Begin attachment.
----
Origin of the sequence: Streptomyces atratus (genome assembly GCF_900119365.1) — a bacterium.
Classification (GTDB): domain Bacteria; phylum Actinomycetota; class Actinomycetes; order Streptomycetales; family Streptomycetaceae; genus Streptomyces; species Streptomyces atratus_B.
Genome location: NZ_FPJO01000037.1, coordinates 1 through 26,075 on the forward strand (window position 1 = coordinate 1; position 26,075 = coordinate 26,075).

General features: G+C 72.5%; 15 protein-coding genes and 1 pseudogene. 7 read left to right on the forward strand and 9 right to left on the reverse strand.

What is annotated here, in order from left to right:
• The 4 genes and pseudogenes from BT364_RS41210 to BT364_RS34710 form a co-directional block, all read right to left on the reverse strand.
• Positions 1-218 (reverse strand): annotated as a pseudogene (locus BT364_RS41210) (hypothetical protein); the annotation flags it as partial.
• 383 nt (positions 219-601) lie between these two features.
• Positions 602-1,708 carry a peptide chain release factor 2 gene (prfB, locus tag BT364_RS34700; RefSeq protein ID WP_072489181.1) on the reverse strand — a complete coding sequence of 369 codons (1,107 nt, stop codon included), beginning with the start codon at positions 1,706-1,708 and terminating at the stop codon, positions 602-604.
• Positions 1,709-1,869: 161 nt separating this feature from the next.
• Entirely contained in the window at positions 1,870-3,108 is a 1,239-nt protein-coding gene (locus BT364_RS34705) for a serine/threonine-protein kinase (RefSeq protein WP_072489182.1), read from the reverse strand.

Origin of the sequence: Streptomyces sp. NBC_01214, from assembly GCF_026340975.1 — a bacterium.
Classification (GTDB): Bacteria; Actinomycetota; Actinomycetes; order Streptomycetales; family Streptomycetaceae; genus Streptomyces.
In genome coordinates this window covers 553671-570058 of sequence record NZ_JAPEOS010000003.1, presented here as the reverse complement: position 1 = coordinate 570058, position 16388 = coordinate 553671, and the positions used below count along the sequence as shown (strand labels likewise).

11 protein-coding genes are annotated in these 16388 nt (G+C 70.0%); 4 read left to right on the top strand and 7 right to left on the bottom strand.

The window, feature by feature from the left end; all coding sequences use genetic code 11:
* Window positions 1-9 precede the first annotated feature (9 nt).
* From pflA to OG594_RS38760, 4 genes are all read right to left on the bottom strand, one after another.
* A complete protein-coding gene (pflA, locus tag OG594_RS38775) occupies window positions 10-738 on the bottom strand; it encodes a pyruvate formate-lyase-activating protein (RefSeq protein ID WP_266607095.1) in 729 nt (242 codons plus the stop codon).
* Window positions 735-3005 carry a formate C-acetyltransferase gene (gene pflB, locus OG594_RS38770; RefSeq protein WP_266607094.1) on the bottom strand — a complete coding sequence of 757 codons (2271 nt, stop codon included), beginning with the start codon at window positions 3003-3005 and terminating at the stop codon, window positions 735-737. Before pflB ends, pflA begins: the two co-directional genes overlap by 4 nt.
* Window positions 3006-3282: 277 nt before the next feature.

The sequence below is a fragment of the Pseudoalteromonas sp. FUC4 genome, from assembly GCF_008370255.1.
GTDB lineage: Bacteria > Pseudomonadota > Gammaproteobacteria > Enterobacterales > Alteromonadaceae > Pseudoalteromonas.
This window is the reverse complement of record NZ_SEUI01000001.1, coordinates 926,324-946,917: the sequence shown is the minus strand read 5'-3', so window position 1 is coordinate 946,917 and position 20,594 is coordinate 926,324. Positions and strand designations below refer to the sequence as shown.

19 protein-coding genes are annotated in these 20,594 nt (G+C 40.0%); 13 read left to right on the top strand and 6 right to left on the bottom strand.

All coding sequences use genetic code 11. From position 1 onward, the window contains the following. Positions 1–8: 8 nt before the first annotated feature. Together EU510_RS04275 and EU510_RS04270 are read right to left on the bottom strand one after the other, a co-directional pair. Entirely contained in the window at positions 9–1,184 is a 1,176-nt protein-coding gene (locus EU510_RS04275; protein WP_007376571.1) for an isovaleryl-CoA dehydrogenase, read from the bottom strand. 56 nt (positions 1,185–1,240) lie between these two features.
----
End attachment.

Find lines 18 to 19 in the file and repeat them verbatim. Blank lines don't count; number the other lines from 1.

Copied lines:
* From pflA to OG594_RS38760, 4 genes are all read right to left on the bottom strand, one after another.
* A complete protein-coding gene (pflA, locus tag OG594_RS38775) occupies window positions 10-738 on the bottom strand; it encodes a pyruvate formate-lyase-activating protein (RefSeq protein ID WP_266607095.1) in 729 nt (242 codons plus the stop codon).